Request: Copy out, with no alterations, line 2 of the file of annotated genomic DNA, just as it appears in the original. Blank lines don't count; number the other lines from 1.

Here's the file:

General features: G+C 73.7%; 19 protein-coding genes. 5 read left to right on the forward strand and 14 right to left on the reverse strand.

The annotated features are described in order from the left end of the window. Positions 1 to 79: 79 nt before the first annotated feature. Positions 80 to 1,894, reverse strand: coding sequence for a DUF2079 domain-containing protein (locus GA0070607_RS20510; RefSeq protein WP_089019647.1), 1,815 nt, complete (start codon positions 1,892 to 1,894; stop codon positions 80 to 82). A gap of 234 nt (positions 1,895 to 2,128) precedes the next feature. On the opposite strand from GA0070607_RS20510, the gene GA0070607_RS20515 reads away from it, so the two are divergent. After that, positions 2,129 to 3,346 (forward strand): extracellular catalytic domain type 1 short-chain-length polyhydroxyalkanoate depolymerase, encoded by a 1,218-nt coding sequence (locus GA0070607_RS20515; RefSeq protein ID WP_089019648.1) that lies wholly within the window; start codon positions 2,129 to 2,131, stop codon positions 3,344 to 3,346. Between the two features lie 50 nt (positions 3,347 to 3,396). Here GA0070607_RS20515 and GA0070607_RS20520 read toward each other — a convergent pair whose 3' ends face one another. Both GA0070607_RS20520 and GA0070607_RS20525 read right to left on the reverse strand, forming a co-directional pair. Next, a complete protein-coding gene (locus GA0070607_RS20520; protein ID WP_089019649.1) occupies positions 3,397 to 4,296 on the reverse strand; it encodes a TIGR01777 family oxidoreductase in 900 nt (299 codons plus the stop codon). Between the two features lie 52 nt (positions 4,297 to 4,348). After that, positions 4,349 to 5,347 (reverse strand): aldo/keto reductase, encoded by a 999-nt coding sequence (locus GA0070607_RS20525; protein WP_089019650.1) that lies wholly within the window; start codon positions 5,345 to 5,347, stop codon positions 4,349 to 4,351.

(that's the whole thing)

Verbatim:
The annotated features are described in order from the left end of the window. Positions 1 to 79: 79 nt before the first annotated feature. Positions 80 to 1,894, reverse strand: coding sequence for a DUF2079 domain-containing protein (locus GA0070607_RS20510; RefSeq protein WP_089019647.1), 1,815 nt, complete (start codon positions 1,892 to 1,894; stop codon positions 80 to 82). A gap of 234 nt (positions 1,895 to 2,128) precedes the next feature. On the opposite strand from GA0070607_RS20510, the gene GA0070607_RS20515 reads away from it, so the two are divergent. After that, positions 2,129 to 3,346 (forward strand): extracellular catalytic domain type 1 short-chain-length polyhydroxyalkanoate depolymerase, encoded by a 1,218-nt coding sequence (locus GA0070607_RS20515; RefSeq protein ID WP_089019648.1) that lies wholly within the window; start codon positions 2,129 to 2,131, stop codon positions 3,344 to 3,346. Between the two features lie 50 nt (positions 3,347 to 3,396). Here GA0070607_RS20515 and GA0070607_RS20520 read toward each other — a convergent pair whose 3' ends face one another. Both GA0070607_RS20520 and GA0070607_RS20525 read right to left on the reverse strand, forming a co-directional pair. Next, a complete protein-coding gene (locus GA0070607_RS20520; protein ID WP_089019649.1) occupies positions 3,397 to 4,296 on the reverse strand; it encodes a TIGR01777 family oxidoreductase in 900 nt (299 codons plus the stop codon). Between the two features lie 52 nt (positions 4,297 to 4,348). After that, positions 4,349 to 5,347 (reverse strand): aldo/keto reductase, encoded by a 999-nt coding sequence (locus GA0070607_RS20525; protein WP_089019650.1) that lies wholly within the window; start codon positions 5,345 to 5,347, stop codon positions 4,349 to 4,351.